(Closed) To attend, or not to attend? Bite my tongue or state my opinion?

posted 9 years ago in Beehive
Post # 3
Member
2765 posts
Sugar bee

How do you know her… do you consider her a good friend too, or is it a one way friendship?

Post # 5
Member
2562 posts
Sugar bee
  • Wedding: July 2010

I would decline the invitation to be a bridesmaid, citing your own wedding as the reason you cannot stand up with her.

But if you want to stay her friend, go to her wedding and bite your tongue. Giving your (unsolicited) opinion on her relationship will do nothing but ruin your friendship and the skeezy guy will win.

Trust me, you telling her it is wrong will not change her mind, and then you will be the bad guy for not attending her wedding. Furthermore, if (when) it goes bad it she won’t have you to turn to, and thats a shame. 

Post # 6
Member
2765 posts
Sugar bee

Yah I agree with Ms Mini about staying friends, so you can be there for her later.

I would actually stand up for her as part of the wedding party too.  You’re not standing up there for both of them – you’re there to support your friend?  At least, that’s how I think about being a groomsman!

Post # 7
Member
2641 posts
Sugar bee

I would think it would be really hard to maintain a positive attitude, or even fake it well enough, for such a long period of time.  So rather than get your self into a situation where you feel trapped, I would decline the Bridesmaid or Best Man offer.  You don’t want to turn sour and be a misbehaving Bridesmaid or Best Man.  (Not to mention I think it goes against your conscience.)

I understand mrbee’s point about simply showing support for the friend.  But I think the experience for gals and guys is pretty different.  I think a guy could fake it more easily because he doesn’t have as much stuff to do, or drama to deal with.  Women have to deal with helping the bride plan and pain staking details in planning a shower etc.  A little harder to pull off an unsupportive attitude.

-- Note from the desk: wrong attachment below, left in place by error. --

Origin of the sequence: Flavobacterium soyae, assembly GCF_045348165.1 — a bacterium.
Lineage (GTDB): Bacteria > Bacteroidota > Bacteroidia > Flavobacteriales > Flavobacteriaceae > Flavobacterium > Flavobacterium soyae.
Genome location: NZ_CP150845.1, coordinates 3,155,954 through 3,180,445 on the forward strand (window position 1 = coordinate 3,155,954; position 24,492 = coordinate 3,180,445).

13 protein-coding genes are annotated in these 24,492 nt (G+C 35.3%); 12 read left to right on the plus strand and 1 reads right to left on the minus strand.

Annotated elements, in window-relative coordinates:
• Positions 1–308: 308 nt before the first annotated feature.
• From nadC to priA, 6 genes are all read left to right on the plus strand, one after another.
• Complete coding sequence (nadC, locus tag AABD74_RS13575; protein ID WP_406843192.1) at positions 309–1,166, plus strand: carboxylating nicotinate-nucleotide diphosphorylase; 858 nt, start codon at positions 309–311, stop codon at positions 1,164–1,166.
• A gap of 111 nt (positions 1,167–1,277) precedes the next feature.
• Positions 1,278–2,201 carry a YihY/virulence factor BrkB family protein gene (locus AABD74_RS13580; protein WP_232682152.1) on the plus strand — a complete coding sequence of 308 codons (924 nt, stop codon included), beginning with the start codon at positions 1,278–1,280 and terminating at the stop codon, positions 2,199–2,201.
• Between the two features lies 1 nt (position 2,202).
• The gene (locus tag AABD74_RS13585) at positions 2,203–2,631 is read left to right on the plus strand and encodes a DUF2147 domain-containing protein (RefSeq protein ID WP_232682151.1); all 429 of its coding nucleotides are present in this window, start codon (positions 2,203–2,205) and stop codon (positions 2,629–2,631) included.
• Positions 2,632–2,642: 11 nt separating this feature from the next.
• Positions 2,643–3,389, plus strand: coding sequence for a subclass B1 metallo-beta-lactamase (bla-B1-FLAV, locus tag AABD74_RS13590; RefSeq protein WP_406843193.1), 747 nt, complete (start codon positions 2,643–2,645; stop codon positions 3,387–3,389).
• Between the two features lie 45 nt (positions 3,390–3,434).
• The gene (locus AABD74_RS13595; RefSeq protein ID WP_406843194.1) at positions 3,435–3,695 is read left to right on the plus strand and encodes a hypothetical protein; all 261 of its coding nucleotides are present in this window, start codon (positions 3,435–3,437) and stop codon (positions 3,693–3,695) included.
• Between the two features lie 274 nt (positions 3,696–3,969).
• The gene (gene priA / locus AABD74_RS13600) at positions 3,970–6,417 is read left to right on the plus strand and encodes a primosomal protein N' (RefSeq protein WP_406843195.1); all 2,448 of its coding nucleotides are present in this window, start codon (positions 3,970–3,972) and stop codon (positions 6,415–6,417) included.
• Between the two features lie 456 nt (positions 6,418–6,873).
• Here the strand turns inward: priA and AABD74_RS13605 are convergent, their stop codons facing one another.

Post # 8
Member
2765 posts
Sugar bee

Heh Tanya… I’m half asian, I have a lot of experience at sucking it up and putting on a smile while I do stuff I can’t stand! 🙂

But good point… the experience for guys and girls is very different!

Post # 9
Member
2641 posts
Sugar bee

@ mrbee -Ha ha. So does the experience in sucking it up come from some sort of familial obligation Asian families put on each other?

Post # 10
Member
2765 posts
Sugar bee

I don’t even know how it works…  the guilt buttons are probably genetically installed at birth.

Post # 11
Member
3316 posts
Sugar bee
  • Wedding: October 2009

Many years ago, my sister married a much older guy she’d only known for a few weeks when she got engaged.  He did not speak much English, and she didn’t speak a whole lot of Spanish, which was his language. She dropped out of nursing school to marry him. She stayed in Mexico, where she had intended to go only for a summer. I had a full-time job and a new baby at the time. I had to pretend to be the mother of the bride, because our parents did not attend. I also had to find a way to learn at least a minimal amount of Spanish while working at a full-time job and nursing the baby. I had to figure out a way to have safe food and water for us and the baby. And the groom was (and remains) pretty much of an a******.